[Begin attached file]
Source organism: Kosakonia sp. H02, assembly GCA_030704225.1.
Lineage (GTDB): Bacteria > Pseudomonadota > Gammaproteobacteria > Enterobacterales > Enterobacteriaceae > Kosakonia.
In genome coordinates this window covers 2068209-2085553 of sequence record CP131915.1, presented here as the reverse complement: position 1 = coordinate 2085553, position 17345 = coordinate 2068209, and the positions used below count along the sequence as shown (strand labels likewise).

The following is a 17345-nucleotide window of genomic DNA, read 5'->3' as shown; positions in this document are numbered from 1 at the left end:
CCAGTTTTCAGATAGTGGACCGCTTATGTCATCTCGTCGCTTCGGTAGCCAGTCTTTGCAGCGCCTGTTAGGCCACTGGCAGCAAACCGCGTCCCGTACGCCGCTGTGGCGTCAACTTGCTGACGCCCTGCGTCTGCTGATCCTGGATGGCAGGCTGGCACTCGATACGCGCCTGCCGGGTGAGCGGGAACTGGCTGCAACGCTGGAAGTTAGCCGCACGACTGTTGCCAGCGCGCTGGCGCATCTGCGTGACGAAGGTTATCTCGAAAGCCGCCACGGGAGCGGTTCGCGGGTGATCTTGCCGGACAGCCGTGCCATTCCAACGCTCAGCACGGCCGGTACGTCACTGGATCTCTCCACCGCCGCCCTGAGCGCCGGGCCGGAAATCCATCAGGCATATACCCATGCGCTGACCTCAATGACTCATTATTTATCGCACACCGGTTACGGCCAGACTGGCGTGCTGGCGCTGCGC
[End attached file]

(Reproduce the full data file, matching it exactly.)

Source organism: Kosakonia sp. H02, assembly GCA_030704225.1.
Lineage (GTDB): Bacteria > Pseudomonadota > Gammaproteobacteria > Enterobacterales > Enterobacteriaceae > Kosakonia.
In genome coordinates this window covers 2068209-2085553 of sequence record CP131915.1, presented here as the reverse complement: position 1 = coordinate 2085553, position 17345 = coordinate 2068209, and the positions used below count along the sequence as shown (strand labels likewise).

The following is a 17345-nucleotide window of genomic DNA, read 5'->3' as shown; positions in this document are numbered from 1 at the left end:
CCAGTTTTCAGATAGTGGACCGCTTATGTCATCTCGTCGCTTCGGTAGCCAGTCTTTGCAGCGCCTGTTAGGCCACTGGCAGCAAACCGCGTCCCGTACGCCGCTGTGGCGTCAACTTGCTGACGCCCTGCGTCTGCTGATCCTGGATGGCAGGCTGGCACTCGATACGCGCCTGCCGGGTGAGCGGGAACTGGCTGCAACGCTGGAAGTTAGCCGCACGACTGTTGCCAGCGCGCTGGCGCATCTGCGTGACGAAGGTTATCTCGAAAGCCGCCACGGGAGCGGTTCGCGGGTGATCTTGCCGGACAGCCGTGCCATTCCAACGCTCAGCACGGCCGGTACGTCACTGGATCTCTCCACCGCCGCCCTGAGCGCCGGGCCGGAAATCCATCAGGCATATACCCATGCGCTGACCTCAATGACTCATTATTTATCGCACACCGGTTACGGCCAGACTGGCGTGCTGGCGCTGCGC